Usually, younger investors invest around 70% - 80% in equities if they are adventurous investors with 20% - 30% in bonds. If they are cautious investors it might be more like 60/40.

For older investors who are approaching retirement, they may invest up to 80% in bonds with only 20% in equities to secure their income.

Our ETF strategies can dynamically change every month, so it keeps the risk down and the correct balance higher. Plus, we also use gold as a hedge against rampant credit expansion (money printing). This makes our strategies much less risky.

The strategies aim to have a mix of equities, bonds & gold which will change from month to month and the composition of the equity and bond mix can change from month to month too based on momentum.

Which means it can move from defensive to more aggressive strategies quickly and vice versa, whereas most institutional pension funds rebalace much less frequently, often only once per year. 

Bitcoin

Bitcoin. Whilst it hasn't proved itself as an asset class yet, adoption is increasing. The number of Bitcoin ATMs globally has increased 500% from 2016, but that is still only a little over 5,500 ATMs. 

However, it remains highly volatile, dropping from $10,000 to $9,000 is just two days following thin trading after the launch of Bakkt, a warehouse and exchange for institutions to trade Bitcoin futures and receive physical delivery. Whilst this is a technological achievement, at the moment, it is not attracting the mass institutional market that it thought it would.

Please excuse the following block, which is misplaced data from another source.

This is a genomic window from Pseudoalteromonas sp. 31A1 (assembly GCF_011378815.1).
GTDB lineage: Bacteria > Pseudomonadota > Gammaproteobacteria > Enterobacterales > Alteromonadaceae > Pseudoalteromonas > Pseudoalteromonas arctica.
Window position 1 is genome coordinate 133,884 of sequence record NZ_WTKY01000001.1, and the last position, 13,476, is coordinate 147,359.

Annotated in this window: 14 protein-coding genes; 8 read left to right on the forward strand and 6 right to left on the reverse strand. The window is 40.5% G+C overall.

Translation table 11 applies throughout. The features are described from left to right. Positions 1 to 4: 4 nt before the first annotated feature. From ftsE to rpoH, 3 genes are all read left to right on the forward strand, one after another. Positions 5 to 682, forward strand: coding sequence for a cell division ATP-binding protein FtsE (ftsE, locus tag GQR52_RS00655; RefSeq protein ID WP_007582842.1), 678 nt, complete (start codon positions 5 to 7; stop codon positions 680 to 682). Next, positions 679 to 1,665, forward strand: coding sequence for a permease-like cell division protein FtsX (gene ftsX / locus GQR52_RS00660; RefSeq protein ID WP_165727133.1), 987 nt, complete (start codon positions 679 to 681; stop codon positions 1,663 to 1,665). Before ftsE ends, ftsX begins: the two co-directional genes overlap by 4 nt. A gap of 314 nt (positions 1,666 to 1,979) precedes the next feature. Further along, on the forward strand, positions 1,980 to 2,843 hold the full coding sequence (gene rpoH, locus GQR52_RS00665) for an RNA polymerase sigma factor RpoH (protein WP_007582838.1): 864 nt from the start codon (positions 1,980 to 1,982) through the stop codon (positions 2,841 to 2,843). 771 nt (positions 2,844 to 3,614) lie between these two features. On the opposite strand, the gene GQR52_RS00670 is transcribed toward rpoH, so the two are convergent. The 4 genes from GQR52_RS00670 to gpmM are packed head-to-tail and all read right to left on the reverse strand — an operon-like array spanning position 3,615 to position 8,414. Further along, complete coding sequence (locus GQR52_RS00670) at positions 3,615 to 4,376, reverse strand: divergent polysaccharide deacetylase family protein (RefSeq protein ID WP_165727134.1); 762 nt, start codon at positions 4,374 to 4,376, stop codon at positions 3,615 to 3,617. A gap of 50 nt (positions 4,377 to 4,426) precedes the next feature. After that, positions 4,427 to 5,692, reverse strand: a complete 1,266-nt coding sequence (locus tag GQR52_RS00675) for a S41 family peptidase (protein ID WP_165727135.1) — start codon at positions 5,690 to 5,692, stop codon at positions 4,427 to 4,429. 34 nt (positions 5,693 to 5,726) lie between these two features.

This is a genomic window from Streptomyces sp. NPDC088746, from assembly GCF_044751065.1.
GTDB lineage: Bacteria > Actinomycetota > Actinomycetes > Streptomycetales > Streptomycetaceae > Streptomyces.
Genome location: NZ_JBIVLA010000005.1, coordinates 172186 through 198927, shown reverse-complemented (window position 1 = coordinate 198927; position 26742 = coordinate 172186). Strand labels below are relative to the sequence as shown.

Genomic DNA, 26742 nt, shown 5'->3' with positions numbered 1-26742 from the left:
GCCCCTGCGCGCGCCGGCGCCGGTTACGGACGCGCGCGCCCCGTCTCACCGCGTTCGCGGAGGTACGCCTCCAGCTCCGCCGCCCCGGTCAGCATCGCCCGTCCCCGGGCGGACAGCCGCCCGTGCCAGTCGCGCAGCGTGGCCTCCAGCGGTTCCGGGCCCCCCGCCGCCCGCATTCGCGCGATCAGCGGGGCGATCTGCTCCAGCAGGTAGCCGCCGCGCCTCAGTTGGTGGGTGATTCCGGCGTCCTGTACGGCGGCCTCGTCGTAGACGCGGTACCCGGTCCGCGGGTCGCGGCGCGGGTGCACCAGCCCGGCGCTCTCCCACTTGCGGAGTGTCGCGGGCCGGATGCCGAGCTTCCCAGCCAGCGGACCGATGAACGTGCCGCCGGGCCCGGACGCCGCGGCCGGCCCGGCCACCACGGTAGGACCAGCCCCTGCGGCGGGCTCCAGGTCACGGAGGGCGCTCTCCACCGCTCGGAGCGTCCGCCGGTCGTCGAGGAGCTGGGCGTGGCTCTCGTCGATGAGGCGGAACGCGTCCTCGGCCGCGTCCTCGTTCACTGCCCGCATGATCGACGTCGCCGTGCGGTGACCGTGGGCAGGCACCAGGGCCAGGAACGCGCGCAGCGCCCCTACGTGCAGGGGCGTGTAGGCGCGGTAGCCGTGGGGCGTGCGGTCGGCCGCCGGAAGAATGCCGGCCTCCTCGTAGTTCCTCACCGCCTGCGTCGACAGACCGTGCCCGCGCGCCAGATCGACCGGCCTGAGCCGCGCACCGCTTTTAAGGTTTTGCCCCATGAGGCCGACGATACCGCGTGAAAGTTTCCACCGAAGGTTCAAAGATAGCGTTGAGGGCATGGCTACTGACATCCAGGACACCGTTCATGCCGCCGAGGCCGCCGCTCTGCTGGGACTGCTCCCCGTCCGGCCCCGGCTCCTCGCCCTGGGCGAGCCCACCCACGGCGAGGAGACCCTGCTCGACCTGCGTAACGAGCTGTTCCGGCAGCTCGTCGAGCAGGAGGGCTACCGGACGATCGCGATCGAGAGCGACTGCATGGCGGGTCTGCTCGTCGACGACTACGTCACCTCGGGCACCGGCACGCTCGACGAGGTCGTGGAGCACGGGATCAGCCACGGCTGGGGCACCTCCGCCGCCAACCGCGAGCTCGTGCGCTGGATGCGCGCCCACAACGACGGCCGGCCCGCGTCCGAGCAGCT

Bitcoin (BTC) then had another sharp sell-off on Tuesday as BTC dropped $1,000 in value during a single trading session.

Over the course of 30 minutes, beginning at 16:00 UTC on Sept 24, prices dipped below $8,000 — its lowest point since June 12 of this year. In addition, $30 billion has been drawn out of the market over a 24-hour period as investors sought to close their positions amid a frenzied sell-off.

There was more bad news as the Bitwise ETF is unlikely to be approved after the Van Eck Bitcoin ETF withdrawal.

Bitcoin is heavily reliant on China where the majority of the mining and trading is done (even if that is outside of China now). The Bitcoin futures market and off-exchange (peer-to-peer) trading are liquidity sources for Chinese citizens to respond to potential devaluation in the yuan as well as capital flight restrictions. This is also why it is so popular in Venezuela, Turkey and other countries which have fragile economies and volatile currencies.